Unlike the flocks
moving south last winter to escape the sleet and slush, our small covey of 90
pushed right on past the warm weather. We were heading down to seal and penguin
country, to days of 20-hour sunshine just strong enough to start icicles
dripping from the tops of mile-long icebergs and to topple towers of packed
snow into the sea. This was the maiden voyage to the iced continent of the
scarlet and white motor ship Lindblad Explorer (2,300 tons, 3,800 hp, 250 feet
long) built expressly for such exotic cruising, and for 21 days we roamed 3,810
nautical miles of the far southern ocean, through the "Roaring 40s,"
the "Furious 50s" and the "Screaming 60s" south latitude.
possible airline pilots' convention, no small ship could possibly have
accommodated a group so widely and imaginatively traveled as did the Explorer.
Hakon Mielche from Copenhagen, for example, who amused us one afternoon by
wearing full evening dress, including white gloves, to visit a colony of gentoo
penguins. Hakon stopped counting his air miles five years ago after they
reached two million. He has hunted on Navarino Island at the bottom of Tierra
del Fuego, sailed the Columbus route from Spain to the New World and written a
book about it, After You, Columbus. He has also written 34 other travel books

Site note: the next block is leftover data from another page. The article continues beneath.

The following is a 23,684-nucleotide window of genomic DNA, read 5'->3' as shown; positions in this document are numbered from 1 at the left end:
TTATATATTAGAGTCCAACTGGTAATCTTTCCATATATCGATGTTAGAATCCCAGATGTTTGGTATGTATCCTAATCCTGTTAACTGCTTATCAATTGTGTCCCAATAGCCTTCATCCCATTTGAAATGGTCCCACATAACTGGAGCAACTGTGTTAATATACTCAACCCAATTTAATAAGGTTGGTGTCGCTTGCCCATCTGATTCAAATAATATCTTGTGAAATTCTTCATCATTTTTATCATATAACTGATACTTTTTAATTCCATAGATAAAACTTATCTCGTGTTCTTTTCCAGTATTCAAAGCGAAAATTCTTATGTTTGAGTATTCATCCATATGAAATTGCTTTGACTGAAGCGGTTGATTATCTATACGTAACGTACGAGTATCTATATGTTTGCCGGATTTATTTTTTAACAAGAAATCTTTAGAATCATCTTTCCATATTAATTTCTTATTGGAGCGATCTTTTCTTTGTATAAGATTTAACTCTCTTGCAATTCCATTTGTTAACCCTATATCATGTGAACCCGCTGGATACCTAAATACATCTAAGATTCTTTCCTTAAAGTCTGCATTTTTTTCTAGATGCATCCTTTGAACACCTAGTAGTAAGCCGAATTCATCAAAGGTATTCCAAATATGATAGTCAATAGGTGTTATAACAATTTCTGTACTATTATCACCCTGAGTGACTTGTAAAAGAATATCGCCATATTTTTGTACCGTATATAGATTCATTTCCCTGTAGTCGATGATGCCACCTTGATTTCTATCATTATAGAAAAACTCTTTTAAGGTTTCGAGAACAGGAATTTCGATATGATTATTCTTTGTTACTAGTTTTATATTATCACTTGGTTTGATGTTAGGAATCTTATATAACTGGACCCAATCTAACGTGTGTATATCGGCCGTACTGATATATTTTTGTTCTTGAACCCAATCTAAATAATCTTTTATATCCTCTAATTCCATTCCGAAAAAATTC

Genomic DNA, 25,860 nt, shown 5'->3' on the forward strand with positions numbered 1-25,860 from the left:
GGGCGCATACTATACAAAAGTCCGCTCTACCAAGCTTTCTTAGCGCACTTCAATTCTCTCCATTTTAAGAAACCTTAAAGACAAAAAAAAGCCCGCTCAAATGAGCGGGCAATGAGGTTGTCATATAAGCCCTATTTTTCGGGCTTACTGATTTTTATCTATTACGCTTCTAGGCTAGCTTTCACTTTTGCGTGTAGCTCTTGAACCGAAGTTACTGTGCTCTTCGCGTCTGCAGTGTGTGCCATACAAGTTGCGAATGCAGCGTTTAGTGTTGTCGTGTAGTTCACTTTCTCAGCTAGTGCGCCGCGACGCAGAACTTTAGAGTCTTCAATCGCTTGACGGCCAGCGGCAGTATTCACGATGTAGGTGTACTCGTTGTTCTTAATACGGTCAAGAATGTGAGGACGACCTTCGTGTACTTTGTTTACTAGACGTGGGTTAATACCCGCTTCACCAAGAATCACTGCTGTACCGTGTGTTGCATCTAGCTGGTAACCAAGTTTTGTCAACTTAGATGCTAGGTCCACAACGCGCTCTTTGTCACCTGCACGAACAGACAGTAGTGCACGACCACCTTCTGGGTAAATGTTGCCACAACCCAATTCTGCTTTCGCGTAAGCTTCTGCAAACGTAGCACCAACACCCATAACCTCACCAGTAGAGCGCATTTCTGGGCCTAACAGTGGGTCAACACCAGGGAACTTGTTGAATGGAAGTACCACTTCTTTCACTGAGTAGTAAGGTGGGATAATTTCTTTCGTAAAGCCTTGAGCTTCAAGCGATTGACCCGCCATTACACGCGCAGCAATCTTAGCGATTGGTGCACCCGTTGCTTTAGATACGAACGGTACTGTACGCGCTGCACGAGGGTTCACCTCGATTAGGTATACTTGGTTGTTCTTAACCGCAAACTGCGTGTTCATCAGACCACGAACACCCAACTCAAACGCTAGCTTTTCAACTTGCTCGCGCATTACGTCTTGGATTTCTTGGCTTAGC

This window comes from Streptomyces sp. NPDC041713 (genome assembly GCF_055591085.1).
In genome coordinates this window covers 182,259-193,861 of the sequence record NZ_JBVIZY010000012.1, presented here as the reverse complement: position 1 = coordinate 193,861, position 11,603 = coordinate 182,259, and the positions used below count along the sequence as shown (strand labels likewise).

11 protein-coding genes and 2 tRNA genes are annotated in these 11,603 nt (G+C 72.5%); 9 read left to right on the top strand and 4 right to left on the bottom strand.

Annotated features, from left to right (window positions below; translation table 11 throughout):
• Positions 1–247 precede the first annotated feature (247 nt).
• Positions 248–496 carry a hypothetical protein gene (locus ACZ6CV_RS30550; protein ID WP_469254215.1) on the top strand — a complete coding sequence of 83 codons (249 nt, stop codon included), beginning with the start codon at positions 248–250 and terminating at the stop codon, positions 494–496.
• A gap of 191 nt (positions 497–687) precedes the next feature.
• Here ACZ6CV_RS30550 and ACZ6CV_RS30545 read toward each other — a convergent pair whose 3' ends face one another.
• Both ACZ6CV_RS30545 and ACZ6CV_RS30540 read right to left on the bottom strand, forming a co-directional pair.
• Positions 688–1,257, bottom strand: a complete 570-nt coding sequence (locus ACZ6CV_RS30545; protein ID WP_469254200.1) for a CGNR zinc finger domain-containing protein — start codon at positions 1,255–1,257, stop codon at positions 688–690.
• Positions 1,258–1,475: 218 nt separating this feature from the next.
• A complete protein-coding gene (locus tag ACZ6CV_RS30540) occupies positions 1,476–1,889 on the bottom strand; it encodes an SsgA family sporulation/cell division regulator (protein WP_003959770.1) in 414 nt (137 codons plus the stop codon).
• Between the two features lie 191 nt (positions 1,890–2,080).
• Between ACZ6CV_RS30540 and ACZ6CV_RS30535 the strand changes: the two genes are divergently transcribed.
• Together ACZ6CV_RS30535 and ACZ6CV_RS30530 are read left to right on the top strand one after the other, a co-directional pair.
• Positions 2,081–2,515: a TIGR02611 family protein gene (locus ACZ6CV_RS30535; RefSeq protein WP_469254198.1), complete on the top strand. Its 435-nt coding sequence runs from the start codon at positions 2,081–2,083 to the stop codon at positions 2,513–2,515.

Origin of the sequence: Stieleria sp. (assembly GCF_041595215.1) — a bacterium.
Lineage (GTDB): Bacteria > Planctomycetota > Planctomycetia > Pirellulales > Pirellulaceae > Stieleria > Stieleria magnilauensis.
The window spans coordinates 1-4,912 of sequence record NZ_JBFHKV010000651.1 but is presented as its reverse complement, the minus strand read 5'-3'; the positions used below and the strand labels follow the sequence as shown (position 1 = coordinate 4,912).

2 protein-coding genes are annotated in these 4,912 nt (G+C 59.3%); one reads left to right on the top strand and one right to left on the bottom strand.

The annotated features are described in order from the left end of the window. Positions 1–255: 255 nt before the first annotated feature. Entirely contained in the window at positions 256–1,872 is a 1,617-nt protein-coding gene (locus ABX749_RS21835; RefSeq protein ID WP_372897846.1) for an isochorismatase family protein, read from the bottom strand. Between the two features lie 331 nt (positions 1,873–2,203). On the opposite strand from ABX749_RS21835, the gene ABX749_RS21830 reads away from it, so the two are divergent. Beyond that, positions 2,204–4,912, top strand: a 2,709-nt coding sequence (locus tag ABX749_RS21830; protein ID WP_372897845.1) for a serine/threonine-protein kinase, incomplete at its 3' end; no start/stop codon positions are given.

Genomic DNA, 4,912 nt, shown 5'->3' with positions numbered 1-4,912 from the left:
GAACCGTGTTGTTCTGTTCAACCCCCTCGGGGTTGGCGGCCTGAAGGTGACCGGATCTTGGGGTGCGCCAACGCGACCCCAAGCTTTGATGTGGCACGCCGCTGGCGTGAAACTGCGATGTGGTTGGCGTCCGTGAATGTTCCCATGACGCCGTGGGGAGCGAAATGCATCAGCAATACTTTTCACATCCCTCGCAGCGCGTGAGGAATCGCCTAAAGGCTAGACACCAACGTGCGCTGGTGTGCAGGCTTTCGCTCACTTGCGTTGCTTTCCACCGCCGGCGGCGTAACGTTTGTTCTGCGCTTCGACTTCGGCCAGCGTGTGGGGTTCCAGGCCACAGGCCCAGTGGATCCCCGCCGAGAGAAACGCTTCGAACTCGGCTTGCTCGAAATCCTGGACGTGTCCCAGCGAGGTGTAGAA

and sent dispatches to Scandinavian newspapers from virtually every country on
the Earth's surface, including Iceland, Greenland, most of the Pacific islands
and 24 towns in Australia.
aboard had bounced around Africa and India, Alaska and Australia. They had
fished for trout in Iceland and Peru and New Zealand, bird-watched in the
Himalayas and in Manitoba's Delta Marsh. Some knew Nandi, the airport of the
Fiji Islands, as well as Pagopago—American Samoa—and one place or another in
the Solomons. Many of the company had explored the tropical Galapagos Islands,
sailing either their own or chartered boats (as did Frank Masland Jr. of
Carlisle, Pa.) or on a cruise organized by the ubiquitous Mr. Lindblad. The
median of their financial resources would be about a million dollars and the
average age was 59.
been to Easter Island?" someone asked me in surprise. "Do go, before it
gets spoiled by tourists."
They spoke an
exclusive shorthand language. "John Williams" could refer only to the
ornithologist of Kenya, long associated with Nairobi's Coryndon Museum.
"Roger" inevitably meant Roger Tory Peterson, the eminent U.S. bird
On the second
night out from Buenos Aires the Explorer's captain, Ludvig Gjesdal, an immense
blond Viking, economic in speech, asked how I happened to choose the
lonesome for boats and the sea. And I longed for fresh air. Why did you choose
"It could be
been down here before?"
"I was deck
boy on a whaler when I was 16." (A Norwegian whaler in the Antarctic, he